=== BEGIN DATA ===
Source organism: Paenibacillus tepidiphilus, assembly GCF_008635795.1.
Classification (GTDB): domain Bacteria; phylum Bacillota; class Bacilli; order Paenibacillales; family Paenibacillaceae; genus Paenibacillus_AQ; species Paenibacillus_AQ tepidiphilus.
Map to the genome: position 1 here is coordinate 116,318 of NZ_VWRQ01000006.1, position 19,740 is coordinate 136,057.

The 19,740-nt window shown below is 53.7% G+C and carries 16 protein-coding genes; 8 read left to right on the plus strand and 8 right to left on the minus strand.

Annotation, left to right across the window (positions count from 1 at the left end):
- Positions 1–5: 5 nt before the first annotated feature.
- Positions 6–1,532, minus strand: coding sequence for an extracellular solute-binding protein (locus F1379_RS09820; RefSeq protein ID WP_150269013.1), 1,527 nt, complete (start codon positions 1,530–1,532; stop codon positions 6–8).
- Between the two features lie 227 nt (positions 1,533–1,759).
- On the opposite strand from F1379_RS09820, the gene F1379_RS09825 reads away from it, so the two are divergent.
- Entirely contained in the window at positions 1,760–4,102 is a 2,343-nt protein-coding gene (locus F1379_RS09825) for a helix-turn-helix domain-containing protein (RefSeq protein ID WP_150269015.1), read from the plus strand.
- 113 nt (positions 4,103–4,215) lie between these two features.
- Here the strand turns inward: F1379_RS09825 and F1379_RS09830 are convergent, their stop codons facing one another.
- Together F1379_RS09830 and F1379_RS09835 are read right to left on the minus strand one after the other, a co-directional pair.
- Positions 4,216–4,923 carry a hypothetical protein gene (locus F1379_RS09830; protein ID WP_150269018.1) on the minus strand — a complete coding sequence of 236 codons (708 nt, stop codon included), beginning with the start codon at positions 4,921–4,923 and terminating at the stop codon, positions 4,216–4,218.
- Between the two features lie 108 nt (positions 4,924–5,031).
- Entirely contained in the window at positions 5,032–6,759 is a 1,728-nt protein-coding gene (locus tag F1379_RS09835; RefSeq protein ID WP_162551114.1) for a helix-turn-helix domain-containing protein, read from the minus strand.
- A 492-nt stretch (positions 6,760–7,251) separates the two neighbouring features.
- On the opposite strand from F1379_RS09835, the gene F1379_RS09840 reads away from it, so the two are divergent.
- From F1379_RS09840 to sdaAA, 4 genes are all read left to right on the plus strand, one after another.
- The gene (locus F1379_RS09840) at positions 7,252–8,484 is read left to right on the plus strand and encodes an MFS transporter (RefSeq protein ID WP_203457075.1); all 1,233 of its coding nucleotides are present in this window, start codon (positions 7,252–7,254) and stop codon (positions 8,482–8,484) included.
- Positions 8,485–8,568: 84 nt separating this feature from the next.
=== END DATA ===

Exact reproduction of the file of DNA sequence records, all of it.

Source organism: Paenibacillus tepidiphilus, assembly GCF_008635795.1.
Classification (GTDB): domain Bacteria; phylum Bacillota; class Bacilli; order Paenibacillales; family Paenibacillaceae; genus Paenibacillus_AQ; species Paenibacillus_AQ tepidiphilus.
Map to the genome: position 1 here is coordinate 116,318 of NZ_VWRQ01000006.1, position 19,740 is coordinate 136,057.

The 19,740-nt window shown below is 53.7% G+C and carries 16 protein-coding genes; 8 read left to right on the plus strand and 8 right to left on the minus strand.

Annotation, left to right across the window (positions count from 1 at the left end):
- Positions 1–5: 5 nt before the first annotated feature.
- Positions 6–1,532, minus strand: coding sequence for an extracellular solute-binding protein (locus F1379_RS09820; RefSeq protein ID WP_150269013.1), 1,527 nt, complete (start codon positions 1,530–1,532; stop codon positions 6–8).
- Between the two features lie 227 nt (positions 1,533–1,759).
- On the opposite strand from F1379_RS09820, the gene F1379_RS09825 reads away from it, so the two are divergent.
- Entirely contained in the window at positions 1,760–4,102 is a 2,343-nt protein-coding gene (locus F1379_RS09825) for a helix-turn-helix domain-containing protein (RefSeq protein ID WP_150269015.1), read from the plus strand.
- 113 nt (positions 4,103–4,215) lie between these two features.
- Here the strand turns inward: F1379_RS09825 and F1379_RS09830 are convergent, their stop codons facing one another.
- Together F1379_RS09830 and F1379_RS09835 are read right to left on the minus strand one after the other, a co-directional pair.
- Positions 4,216–4,923 carry a hypothetical protein gene (locus F1379_RS09830; protein ID WP_150269018.1) on the minus strand — a complete coding sequence of 236 codons (708 nt, stop codon included), beginning with the start codon at positions 4,921–4,923 and terminating at the stop codon, positions 4,216–4,218.
- Between the two features lie 108 nt (positions 4,924–5,031).
- Entirely contained in the window at positions 5,032–6,759 is a 1,728-nt protein-coding gene (locus tag F1379_RS09835; RefSeq protein ID WP_162551114.1) for a helix-turn-helix domain-containing protein, read from the minus strand.
- A 492-nt stretch (positions 6,760–7,251) separates the two neighbouring features.
- On the opposite strand from F1379_RS09835, the gene F1379_RS09840 reads away from it, so the two are divergent.
- From F1379_RS09840 to sdaAA, 4 genes are all read left to right on the plus strand, one after another.
- The gene (locus F1379_RS09840) at positions 7,252–8,484 is read left to right on the plus strand and encodes an MFS transporter (RefSeq protein ID WP_203457075.1); all 1,233 of its coding nucleotides are present in this window, start codon (positions 7,252–7,254) and stop codon (positions 8,482–8,484) included.
- Positions 8,485–8,568: 84 nt separating this feature from the next.